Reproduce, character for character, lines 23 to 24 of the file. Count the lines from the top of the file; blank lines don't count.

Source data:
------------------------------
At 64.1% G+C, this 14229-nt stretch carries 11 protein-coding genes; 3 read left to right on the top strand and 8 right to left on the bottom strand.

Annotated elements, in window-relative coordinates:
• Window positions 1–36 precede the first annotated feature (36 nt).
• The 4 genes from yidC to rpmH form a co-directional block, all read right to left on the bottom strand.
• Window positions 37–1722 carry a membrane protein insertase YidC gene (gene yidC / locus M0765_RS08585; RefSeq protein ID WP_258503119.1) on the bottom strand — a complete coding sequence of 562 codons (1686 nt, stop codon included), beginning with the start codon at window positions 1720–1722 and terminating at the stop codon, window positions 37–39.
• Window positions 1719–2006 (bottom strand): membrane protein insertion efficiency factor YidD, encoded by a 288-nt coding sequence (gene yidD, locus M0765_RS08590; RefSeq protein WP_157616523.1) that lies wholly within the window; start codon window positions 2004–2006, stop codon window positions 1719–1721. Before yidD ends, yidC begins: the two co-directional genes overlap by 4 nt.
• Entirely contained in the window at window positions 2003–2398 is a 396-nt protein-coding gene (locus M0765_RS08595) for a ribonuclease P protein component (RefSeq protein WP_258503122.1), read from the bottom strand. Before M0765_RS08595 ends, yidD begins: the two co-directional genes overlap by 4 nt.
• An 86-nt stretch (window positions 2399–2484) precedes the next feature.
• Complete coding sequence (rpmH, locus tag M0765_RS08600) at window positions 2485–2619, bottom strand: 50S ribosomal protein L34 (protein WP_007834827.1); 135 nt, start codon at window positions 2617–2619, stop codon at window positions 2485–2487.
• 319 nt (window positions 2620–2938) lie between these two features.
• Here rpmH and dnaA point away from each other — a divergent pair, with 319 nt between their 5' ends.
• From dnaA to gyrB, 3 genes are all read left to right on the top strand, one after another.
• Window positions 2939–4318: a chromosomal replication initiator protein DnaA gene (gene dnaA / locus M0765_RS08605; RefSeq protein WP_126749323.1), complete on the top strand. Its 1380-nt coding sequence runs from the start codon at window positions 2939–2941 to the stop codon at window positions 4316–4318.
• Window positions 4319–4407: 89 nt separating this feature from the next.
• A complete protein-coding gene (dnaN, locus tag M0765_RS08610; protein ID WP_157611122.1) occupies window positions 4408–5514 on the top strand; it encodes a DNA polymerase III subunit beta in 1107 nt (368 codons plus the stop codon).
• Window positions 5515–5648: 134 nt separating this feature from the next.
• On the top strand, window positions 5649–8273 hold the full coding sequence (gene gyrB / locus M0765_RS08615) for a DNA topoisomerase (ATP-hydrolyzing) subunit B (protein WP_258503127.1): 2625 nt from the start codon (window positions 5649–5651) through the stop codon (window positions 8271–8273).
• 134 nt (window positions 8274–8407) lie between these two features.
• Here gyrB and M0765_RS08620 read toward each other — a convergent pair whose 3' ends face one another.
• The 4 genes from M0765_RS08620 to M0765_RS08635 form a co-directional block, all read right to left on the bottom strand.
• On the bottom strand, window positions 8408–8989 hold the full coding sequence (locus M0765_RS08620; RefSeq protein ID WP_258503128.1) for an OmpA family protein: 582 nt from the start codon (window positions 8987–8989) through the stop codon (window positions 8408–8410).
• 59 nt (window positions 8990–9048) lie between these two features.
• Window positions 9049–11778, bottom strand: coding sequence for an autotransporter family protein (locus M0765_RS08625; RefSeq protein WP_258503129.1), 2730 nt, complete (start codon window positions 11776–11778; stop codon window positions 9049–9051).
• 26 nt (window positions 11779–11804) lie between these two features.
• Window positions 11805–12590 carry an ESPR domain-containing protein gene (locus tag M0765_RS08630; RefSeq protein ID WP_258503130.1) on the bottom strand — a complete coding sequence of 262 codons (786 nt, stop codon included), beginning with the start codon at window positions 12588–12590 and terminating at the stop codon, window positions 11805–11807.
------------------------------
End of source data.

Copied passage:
• Window positions 9049–11778, bottom strand: coding sequence for an autotransporter family protein (locus M0765_RS08625; RefSeq protein WP_258503129.1), 2730 nt, complete (start codon window positions 11776–11778; stop codon window positions 9049–9051).
• 26 nt (window positions 11779–11804) lie between these two features.